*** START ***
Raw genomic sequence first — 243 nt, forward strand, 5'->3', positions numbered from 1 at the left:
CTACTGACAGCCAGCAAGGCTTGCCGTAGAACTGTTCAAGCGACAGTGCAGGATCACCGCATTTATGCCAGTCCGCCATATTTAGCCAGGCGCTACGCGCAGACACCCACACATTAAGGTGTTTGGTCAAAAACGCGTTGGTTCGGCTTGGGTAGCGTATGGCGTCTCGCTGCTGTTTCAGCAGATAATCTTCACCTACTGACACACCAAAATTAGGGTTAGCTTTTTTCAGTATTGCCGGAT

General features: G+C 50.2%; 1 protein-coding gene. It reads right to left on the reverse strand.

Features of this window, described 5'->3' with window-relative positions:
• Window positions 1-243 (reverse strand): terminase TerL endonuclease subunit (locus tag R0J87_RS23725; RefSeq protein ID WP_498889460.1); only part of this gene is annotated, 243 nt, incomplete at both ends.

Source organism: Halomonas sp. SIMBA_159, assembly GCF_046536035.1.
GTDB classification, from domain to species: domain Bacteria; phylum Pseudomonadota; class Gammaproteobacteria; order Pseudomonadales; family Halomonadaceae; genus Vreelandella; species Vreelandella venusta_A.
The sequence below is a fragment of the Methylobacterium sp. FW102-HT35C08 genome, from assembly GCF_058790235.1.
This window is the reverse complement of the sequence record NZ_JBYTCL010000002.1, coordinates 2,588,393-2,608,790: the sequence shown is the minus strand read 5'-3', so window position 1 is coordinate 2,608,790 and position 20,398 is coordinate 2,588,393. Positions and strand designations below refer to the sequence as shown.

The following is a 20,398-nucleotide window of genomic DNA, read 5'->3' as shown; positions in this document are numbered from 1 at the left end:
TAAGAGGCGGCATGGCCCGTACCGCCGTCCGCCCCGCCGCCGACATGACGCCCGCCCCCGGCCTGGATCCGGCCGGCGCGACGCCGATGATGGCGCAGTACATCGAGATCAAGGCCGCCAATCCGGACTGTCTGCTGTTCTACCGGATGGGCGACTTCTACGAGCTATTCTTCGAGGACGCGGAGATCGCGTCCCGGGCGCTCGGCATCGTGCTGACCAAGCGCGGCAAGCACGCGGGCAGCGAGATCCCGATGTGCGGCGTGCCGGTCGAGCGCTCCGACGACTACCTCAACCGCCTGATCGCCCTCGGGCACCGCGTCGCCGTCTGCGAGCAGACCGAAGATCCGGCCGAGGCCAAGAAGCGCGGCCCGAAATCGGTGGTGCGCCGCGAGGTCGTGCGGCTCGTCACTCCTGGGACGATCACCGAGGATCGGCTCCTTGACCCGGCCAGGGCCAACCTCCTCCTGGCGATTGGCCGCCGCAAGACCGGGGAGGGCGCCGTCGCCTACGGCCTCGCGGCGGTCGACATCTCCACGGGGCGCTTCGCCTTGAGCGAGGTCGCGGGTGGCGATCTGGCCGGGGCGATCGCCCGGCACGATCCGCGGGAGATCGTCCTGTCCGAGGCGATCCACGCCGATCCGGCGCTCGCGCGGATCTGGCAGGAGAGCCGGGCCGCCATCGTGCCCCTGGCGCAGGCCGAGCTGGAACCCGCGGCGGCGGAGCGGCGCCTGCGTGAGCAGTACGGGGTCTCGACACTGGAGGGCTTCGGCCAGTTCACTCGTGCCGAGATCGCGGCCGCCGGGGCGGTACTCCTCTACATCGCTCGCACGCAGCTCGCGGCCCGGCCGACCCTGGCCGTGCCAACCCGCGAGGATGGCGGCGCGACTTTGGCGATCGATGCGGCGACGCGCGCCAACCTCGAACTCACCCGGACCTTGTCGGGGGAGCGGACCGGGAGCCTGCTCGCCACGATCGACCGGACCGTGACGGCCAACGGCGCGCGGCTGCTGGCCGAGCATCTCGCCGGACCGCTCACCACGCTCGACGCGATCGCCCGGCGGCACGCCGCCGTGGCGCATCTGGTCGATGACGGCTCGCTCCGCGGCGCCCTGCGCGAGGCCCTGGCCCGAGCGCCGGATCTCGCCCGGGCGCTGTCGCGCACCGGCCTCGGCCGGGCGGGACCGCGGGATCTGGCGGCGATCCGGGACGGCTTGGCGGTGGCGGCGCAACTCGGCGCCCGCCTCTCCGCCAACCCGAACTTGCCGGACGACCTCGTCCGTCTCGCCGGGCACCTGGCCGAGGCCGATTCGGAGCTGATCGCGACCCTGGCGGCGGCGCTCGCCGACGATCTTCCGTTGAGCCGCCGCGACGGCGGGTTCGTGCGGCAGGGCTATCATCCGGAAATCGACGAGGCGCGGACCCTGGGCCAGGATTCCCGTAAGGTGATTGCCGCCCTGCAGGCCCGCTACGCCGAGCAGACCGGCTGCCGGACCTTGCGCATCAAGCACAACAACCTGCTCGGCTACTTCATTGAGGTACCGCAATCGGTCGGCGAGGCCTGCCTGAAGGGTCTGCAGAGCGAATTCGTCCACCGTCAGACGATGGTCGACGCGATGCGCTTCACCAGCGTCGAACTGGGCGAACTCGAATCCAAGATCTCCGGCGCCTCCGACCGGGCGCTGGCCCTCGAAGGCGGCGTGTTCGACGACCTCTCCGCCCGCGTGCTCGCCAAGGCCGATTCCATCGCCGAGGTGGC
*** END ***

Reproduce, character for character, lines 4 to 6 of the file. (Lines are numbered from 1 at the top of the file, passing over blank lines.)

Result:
Features of this window, described 5'->3' with window-relative positions:
• Window positions 1-243 (reverse strand): terminase TerL endonuclease subunit (locus tag R0J87_RS23725; RefSeq protein ID WP_498889460.1); only part of this gene is annotated, 243 nt, incomplete at both ends.

Source organism: Halomonas sp. SIMBA_159, assembly GCF_046536035.1.